countenance would brighten into a smile, when speaking with her of the
distant home, of the mother, and of the family. But as many times also
that countenance would darken when, gazing round, he tacitly compared
this costly, tastefully decorated mansion with the poor and sparingly
furnished house in which his noble and beautiful mother lived with her
six orphans, and who in her household duties had to wait upon herself;
when again he noticed with what solicitude and love Madame de Permont
had her children educated by masters from the court, by governesses
and by teachers at enormous salaries, whilst her friend Letitia had to
content herself with the very deficient institutions of learning to
be found in Corsica, because her means were not sufficient to bring to
Paris, to the educational establishment of St. Cyr, her young daughters,
like the parents of the beautiful Pauline.

The young Napoleon hated luxury, because he himself had not the means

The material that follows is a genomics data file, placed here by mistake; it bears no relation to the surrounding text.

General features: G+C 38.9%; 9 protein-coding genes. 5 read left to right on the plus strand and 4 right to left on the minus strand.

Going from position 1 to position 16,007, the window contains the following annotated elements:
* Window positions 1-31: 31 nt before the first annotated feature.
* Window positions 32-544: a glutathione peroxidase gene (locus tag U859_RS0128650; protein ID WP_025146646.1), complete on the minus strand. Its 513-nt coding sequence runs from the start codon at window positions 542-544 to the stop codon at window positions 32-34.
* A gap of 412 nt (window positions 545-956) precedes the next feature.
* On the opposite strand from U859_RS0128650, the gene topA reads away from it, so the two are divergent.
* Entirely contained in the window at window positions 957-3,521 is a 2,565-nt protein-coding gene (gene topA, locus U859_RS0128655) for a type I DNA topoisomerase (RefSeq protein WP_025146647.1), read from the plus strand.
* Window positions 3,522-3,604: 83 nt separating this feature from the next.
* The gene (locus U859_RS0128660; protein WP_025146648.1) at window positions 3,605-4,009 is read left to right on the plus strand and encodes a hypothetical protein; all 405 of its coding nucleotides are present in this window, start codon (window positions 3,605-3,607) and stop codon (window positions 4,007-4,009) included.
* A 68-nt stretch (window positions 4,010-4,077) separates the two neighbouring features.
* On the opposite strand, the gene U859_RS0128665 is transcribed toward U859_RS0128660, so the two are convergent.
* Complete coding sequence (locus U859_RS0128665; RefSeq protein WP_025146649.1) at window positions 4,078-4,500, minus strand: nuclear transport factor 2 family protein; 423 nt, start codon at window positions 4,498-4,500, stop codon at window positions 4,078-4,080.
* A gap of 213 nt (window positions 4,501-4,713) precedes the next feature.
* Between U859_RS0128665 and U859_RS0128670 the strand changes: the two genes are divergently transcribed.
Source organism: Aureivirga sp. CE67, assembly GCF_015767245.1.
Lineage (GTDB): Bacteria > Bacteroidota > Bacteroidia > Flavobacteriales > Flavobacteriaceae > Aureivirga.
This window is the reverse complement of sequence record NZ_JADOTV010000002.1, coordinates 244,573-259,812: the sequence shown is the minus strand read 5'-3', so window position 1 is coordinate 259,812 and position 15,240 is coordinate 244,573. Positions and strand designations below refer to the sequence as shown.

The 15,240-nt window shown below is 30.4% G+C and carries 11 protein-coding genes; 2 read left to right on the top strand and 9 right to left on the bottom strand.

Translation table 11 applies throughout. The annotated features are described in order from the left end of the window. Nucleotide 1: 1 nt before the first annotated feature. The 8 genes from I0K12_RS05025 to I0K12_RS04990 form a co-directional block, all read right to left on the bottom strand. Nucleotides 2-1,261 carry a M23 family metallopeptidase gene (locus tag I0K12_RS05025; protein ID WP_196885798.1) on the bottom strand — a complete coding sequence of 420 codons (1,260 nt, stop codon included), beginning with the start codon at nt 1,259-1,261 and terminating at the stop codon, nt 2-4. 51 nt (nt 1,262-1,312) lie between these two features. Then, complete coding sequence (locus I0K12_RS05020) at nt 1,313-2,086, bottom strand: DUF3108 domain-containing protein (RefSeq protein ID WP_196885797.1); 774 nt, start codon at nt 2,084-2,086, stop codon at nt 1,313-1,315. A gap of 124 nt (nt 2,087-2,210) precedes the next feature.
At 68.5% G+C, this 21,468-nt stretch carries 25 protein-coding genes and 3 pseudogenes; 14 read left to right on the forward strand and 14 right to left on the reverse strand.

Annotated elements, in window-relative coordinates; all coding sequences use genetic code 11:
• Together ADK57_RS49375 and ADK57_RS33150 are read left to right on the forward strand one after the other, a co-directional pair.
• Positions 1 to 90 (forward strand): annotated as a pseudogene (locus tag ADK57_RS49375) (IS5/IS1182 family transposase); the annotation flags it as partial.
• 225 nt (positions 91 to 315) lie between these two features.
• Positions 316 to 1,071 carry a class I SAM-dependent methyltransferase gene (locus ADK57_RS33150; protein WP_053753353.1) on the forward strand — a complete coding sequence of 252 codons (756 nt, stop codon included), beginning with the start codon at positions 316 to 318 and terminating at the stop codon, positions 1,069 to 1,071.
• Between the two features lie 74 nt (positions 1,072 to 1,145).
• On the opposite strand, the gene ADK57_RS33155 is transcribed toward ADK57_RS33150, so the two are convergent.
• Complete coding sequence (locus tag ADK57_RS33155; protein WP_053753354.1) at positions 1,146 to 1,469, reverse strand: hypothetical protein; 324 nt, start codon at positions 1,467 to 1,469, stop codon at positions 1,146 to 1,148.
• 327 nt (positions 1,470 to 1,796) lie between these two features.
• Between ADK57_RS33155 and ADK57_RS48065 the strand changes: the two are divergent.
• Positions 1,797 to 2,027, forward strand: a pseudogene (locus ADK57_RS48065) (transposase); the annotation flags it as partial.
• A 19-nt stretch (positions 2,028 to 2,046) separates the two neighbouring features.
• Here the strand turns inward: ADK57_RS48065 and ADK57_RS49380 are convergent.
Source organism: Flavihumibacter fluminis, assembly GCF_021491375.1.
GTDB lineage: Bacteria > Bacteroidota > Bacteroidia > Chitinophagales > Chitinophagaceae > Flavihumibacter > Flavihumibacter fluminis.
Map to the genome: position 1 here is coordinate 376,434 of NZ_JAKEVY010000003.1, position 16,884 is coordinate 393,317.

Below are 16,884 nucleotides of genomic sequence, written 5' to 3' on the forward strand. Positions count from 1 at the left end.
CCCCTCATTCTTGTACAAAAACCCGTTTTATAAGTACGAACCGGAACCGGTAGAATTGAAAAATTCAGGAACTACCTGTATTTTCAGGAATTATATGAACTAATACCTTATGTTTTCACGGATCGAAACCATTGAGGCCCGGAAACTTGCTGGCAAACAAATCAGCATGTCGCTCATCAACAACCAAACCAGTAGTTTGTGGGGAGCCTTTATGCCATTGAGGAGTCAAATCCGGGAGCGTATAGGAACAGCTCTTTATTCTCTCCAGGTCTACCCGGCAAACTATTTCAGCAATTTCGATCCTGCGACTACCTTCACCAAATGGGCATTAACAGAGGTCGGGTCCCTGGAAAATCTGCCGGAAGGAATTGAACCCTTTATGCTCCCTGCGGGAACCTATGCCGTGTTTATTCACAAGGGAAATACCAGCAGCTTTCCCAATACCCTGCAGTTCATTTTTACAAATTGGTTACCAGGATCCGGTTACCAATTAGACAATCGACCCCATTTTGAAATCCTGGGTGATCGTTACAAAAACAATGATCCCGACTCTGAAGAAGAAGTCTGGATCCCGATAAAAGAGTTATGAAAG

of procuring it; he spoke contemptuously of servants, for his position
allowed him not to maintain them; he spoke against the expensive noonday
meal, because he had to be content with less; he scorned the amusements
of his school-mates, because, when they arranged their picnics and
festivities, his purse allowed him not to take a part in them.

One day in the military school, as one of the teachers was to bid it
farewell, the scholars organized a festivity, toward which each of them
was to contribute a tolerably large sum. It was perhaps not all accident
that precisely on that day M. de Permont, the father of Albert, came to
the military school to visit his son, and Napoleon, his son's friend.

He found all the scholars in joyous excitement and motion; his son
Albert was, like the rest, intently busy with the preparations of the
feast, which was to take place in the garden, and to end in a great
display of fireworks. All faces beamed with delight, all eyes were
illumined, and the whole park re-echoed with jubilant cries and joyous
laughter.

But Napoleon Bonaparte was not among the gay company. M. de Permont
found him in a remote, lonesome path. He was walking up and down
with head bent low, his hands folded behind his back; as he saw M. de